Right now, poaching is one of the biggest threats facing rhinos. In the last decade, more than 8,300 rhinos have been killed by poachers. But this isn’t the only issue that affects rhino populations.
Just like all wildlife, rhinos are impacted by the environment around them, needing enough food to eat, water to drink and a rich, spacious habitat to call home. Living in hot, sometimes desert-like regions, Africa’s rhinos are often used to low water levels, but what about when drought hits?
Recent droughts within Southern Africa have made things tough for our beloved rhinos. The drought in 2015 – 2016 in South Africa was the worst to hit the region since the early 1980s, with almost 50% less rainfall in certain places. Lower water levels mean fewer plants and therefore, less food to eat. In turn, it is more challenging for rhinos to breed, or to raise their calves into healthy and happy young rhinos.
This latest drought has had a big impact on rhinos, especially those in Kruger National Park, where the number of white rhinos has decreased by 51% since 2012. Across the continent too, the most up-to-date figures for white rhinos show a declining trend, with 21,320 animals in 2012 dropping to 18,067 by the end of 2017. The number of black rhinos has, thankfully, increased in the same period, to 5,495 at the end of 2017, but this number is still worryingly low.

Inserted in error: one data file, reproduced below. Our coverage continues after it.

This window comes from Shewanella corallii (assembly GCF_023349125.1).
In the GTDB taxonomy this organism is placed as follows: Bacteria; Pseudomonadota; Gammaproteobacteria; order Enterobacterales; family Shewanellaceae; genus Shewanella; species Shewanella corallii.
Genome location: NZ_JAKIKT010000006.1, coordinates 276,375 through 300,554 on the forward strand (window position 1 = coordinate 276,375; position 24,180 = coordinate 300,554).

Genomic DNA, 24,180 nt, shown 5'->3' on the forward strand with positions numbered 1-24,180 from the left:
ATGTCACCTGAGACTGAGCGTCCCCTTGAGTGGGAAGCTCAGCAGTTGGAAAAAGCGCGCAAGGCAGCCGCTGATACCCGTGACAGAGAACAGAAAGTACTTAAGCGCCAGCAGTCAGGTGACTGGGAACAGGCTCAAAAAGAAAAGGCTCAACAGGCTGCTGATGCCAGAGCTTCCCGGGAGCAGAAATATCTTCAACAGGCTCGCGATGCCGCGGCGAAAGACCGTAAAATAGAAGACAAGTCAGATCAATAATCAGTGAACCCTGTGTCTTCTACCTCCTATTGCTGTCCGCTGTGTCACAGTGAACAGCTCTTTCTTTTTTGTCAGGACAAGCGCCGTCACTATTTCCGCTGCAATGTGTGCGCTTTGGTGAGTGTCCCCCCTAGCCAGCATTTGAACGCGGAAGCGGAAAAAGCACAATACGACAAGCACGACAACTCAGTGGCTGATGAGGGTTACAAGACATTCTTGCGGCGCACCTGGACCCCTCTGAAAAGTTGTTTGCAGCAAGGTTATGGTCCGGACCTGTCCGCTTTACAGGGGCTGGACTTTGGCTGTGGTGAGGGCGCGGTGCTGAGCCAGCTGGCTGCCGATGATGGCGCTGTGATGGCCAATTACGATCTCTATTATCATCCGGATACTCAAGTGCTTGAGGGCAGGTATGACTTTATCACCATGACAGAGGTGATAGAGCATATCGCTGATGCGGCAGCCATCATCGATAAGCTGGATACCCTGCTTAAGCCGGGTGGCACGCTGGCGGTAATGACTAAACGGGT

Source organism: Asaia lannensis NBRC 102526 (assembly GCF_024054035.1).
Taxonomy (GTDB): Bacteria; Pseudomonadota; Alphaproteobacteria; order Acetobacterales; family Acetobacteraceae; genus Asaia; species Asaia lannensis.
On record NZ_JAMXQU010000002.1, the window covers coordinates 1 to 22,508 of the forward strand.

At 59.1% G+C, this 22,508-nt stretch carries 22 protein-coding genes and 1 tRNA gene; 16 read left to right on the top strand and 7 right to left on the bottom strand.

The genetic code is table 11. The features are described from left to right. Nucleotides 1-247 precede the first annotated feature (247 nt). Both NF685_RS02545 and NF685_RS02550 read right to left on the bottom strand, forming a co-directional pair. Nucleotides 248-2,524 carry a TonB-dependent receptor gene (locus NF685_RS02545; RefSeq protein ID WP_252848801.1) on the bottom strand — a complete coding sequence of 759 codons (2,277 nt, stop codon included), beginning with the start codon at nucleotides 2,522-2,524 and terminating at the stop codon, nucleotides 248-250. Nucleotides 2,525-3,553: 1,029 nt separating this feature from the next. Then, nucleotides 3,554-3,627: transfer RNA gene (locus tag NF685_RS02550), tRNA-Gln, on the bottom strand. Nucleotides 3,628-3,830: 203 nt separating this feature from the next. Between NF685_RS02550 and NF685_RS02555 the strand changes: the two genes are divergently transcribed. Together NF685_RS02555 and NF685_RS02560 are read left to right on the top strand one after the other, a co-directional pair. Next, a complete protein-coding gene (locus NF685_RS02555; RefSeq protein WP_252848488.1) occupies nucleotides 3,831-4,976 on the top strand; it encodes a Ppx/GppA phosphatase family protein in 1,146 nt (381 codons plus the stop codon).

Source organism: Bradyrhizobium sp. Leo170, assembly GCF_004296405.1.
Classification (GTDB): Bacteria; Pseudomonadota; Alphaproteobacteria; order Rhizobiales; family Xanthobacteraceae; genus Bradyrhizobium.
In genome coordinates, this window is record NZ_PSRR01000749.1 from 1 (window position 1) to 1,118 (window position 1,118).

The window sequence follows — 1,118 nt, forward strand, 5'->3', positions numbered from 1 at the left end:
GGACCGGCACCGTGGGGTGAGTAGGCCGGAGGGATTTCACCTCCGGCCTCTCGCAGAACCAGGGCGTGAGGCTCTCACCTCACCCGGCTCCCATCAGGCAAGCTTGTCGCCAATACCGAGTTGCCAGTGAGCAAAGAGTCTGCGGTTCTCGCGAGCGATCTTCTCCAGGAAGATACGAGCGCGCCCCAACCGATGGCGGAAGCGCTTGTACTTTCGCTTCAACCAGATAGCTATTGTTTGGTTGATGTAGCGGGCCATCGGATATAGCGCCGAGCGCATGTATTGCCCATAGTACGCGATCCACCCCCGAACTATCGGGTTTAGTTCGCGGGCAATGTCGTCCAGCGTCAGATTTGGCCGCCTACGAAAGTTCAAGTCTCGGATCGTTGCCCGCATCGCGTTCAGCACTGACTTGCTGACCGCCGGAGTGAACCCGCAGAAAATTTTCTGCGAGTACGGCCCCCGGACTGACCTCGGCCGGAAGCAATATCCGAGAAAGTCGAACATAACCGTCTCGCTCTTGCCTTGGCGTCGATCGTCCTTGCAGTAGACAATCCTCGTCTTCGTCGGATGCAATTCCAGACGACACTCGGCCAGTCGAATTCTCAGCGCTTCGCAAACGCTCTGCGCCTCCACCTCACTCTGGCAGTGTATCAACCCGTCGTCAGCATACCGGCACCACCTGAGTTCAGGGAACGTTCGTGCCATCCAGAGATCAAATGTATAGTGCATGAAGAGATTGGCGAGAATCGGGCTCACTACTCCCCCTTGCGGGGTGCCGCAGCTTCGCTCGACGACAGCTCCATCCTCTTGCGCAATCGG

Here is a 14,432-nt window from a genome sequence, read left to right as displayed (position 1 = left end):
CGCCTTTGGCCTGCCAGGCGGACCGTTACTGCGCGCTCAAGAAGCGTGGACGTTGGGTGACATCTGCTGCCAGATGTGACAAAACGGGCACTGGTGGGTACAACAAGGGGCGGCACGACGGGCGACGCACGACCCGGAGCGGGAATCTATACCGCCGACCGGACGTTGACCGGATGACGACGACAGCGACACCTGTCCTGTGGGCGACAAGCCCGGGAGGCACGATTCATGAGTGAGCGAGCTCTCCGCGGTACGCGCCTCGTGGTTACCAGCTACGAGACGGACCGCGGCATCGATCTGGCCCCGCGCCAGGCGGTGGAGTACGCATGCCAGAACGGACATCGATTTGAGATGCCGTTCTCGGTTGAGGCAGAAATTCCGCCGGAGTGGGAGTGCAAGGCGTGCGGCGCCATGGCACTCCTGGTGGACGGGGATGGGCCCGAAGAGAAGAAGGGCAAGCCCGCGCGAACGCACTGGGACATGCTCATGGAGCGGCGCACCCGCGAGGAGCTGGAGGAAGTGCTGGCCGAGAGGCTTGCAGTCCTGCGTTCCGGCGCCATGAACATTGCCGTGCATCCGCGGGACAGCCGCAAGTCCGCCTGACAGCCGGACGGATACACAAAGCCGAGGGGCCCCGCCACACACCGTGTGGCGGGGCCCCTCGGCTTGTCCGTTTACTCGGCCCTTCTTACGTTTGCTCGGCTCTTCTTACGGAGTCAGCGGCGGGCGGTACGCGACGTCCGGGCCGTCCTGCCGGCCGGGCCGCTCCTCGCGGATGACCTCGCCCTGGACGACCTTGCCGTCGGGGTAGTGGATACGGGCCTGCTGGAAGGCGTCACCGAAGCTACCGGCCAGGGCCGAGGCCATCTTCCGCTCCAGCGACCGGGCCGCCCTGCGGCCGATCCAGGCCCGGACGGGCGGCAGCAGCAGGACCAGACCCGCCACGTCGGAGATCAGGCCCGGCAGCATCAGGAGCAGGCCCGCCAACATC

Of course, we cannot simply find more rain. However, we can improve the way all rhino populations are protected from every threat they face. This might mean improved anti-poaching measures, translocations to richer habitats, or a range of other options.
With the poaching crisis still ongoing, much of our efforts will be to keep rhinos safe, while also managing rhino populations carefully, reducing and tackling every challenge that comes rhinos’ way.
For detailed information on rhino figures, read the latest IUCN Species Survival Commission African and Asian Rhino Specialist Group report to CITES.